You Will be Deleted
I grew up with Doctor Who. Not the glossy reboot; the original version. I started watching during the era of Jon Pertwee’s third doctor who seemed to spend most of his incarnation fighting aliens in quarries. My teenage years coincided with the reign of Tom Baker, whose early years in the role are still the most memorable (for those of us old enough to remember). The later years of Baker and the rest of that first cohort of Doctors rather passed me by. I’ve been a regular viewer of the revived Doctor Who since it began back in 2005. Rather inconveniently this coincided with my departure from the UK so I’ve had to rely on VPN’s,The Pirate Bay and Bit Torrent to see the show.
The great strength of the new version is that the producers drew heavily on the earlier series’ for plot lines and villains. A bigger budget and better technology meant that the rubber suits, the plywood and the cardboard that rendered Zygons, Cybermen and Daleks a little less than scary, could be enhanced in reality and digitally, but the bad guys were still recognisably the same bad guys.
Most of my childhood companions leaned towards the Daleks as the ultimate miscreants, but I preferred the Cybermen and it was gratifying to see them turning up regularly in recent series. having undergone a very effective ‘upgrade’ of their own. Little did I know that the these new Cybermen would give me one of the most useful pieces of photographic advice I received when I, belatedly, joined the digital era.
From Series 2 Episode 5, Rise of the Cybermen:
Cyberman: You are rogue elements.
Doctor: But we surrender!
Cyberman: You are incompatible.
Doctor: But this is a surrender!
Cyberman: YOU WILL BE DELETED.
Doctor: But we’re surrendering — listen to me, we surrender!!!
Cyberman: You are inferior. Man will be reborn as Cyberman, but you will perish under maximum deletion. DELETE! DELETE! DELETE! DELETE!!
There it is folks. Sound advice for all photographers from the Cybermen in the era of dirt cheap memory, and 10 frames per second. Delete! Delete! Delete! Delete!
Most of us have far too many photographs clogging up hard drives, cloud drives, tablets, phones, online photography sites. Count them, if you can. Then do some maths. Even with a puny 10,000 images — not many by today’s standards — viewing each one for a mere 15 seconds would take you over 40 hours of continuous viewing. This is before you view all those other images on your Instagram feed, on Facebook, on Flickr or wherever else you graze photographically. Make that 100,000 images and you begin to see the scale of the problem.
There are three negative consequences of this. First, we rarely see most of our images. A quick glance when we first take an image or when we download it to a hard drive or upload it to a cloud drive or photo sharing site might be the one and only time we ever see it. We may not have deleted it electronically but we have effectively deleted it mentally. Second, when there are so many images to look at we skim. Even a measly fifteen seconds is too long to spend on an image. So we scroll through our images steams, often simply glancing at an image as it glides by, stopping only, briefly, when something catches our eye. No need for subtlety here. Make it big and bright and garish, that’s the way to get noticed. Third, if we have a vast number of images, barely seen, its becomes increasingly unlikely that we will ever spot the one gem of an image hidden in there. Images that could have become something outstanding, or even merely good, on their own are buried forever under a digital avalanche, never to be found.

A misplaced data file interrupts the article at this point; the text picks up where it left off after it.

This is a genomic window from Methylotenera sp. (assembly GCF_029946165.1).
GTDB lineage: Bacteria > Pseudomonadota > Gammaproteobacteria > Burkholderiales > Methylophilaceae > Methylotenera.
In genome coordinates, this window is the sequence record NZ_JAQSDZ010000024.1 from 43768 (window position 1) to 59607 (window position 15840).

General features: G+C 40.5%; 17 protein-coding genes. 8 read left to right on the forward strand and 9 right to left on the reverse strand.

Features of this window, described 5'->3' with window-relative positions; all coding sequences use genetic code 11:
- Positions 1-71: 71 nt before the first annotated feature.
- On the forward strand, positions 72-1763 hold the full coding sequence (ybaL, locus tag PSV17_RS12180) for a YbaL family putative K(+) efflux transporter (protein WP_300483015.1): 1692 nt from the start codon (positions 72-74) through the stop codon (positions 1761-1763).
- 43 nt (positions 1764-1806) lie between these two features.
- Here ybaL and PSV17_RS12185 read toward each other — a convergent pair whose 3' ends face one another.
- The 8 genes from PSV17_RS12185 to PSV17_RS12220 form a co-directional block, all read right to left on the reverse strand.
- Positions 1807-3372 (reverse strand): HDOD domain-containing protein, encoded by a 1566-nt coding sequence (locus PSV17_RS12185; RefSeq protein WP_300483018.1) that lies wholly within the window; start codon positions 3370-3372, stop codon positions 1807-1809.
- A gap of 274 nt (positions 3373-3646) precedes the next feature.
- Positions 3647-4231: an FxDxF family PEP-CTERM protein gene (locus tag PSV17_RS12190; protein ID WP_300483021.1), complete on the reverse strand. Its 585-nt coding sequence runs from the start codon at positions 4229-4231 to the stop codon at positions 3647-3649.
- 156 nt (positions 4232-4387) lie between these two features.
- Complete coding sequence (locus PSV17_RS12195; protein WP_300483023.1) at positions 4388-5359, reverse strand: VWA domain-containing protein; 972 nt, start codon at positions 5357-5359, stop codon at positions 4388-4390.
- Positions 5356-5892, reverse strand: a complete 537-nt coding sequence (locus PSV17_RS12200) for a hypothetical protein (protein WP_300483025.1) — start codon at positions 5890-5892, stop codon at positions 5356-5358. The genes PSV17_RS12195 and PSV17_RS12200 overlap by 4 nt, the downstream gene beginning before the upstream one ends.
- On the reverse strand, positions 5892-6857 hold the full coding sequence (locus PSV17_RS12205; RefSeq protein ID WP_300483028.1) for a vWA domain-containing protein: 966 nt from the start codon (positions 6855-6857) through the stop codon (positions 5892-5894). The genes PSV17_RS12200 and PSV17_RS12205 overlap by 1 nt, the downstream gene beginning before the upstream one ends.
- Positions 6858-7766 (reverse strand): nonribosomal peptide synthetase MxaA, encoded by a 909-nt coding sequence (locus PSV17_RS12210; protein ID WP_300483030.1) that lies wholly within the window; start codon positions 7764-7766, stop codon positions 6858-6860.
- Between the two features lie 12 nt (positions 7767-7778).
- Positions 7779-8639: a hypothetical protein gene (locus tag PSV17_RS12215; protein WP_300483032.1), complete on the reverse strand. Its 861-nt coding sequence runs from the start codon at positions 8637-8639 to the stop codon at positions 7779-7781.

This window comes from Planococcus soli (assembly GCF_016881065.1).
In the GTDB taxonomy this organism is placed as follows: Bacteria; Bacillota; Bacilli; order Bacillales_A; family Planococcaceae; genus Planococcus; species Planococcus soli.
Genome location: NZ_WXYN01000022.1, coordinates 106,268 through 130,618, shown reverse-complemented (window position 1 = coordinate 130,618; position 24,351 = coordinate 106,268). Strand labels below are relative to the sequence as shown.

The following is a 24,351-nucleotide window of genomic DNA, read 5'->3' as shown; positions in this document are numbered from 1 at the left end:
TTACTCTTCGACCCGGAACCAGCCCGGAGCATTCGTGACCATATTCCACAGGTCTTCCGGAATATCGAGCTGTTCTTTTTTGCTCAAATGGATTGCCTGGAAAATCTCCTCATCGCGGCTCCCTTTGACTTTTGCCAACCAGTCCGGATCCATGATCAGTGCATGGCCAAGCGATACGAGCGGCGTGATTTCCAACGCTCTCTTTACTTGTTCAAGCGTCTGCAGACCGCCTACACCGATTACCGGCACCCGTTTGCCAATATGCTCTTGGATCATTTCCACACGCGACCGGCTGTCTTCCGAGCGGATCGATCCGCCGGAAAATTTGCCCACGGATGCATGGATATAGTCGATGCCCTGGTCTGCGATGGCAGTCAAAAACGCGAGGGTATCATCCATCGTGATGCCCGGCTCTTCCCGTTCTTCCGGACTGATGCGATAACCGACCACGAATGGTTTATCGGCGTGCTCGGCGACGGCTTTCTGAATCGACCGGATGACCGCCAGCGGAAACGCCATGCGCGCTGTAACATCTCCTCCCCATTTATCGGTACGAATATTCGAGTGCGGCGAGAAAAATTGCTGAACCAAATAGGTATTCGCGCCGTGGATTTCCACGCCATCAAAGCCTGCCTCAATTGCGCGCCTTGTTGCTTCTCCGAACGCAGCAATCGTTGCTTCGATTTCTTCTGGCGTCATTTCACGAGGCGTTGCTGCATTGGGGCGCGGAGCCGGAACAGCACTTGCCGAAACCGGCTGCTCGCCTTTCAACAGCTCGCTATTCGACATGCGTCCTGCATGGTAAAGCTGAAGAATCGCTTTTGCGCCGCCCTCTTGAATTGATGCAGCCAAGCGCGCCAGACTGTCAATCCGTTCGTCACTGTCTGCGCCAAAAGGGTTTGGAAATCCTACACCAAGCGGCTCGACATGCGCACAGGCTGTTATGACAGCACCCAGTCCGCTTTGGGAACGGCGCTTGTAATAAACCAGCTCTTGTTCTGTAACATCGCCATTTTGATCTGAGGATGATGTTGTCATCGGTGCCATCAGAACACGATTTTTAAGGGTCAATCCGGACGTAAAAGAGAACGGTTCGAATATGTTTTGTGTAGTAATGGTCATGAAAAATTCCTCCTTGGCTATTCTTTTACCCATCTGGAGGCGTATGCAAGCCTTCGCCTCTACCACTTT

I often thought about this third point on visits to the National Zoo in Washington DC. The star attraction was the family of pandas and the great thing about the zoo is that the grounds opened early in the morning, before the advertised opening time for the zoo proper. Thus it was possible to visit the zoo before the crowds arrived at a time when the animals, including the pandas, were most active. Naturally, lots of photographers turned up on these early mornings to take pictures of the pandas. They stayed for an hour or more, and shot with their cameras in continuous shooting mode — 4 frames per second, 5 frames per second, 10 frames per second. I can’t imagine how many hundreds, or perhaps thousands, of images these folks took each time they visited, and I couldn’t begin to understand how you would work through that many images to find the highlights. I imagine some mornings some of these individuals ended up with more photographs of pandas than there are actual pandas in the world.
So, delete, delete, delete. Give yourself the space and time to properly look at, and enjoy, your best photographs. Stop trying to absorb endless streams of images. Concentrate instead on really appreciating a smaller number of higher quality images. This will, in turn, inspire you to make your own photographs better. Once you find your best images find ways to put them on display — online, in print, in a book, in a calendar.
Robert Frank’s famous book The Americans contains 83 pictures. I have read that in the course of his travels while shooting for that project he took around 28,000 images. Frank, shooting in the film era, did not have the option to delete but he did have the option to reject. Instead of bombarding the world with 28,000 prints of everything he shot, or burying 28,000 negatives away in boxes, he edited his images, rejected those that weren’t good enough, printed those few that were and created one of photography’s most iconic publications.
Delete. Delete. Delete. Be ruthless.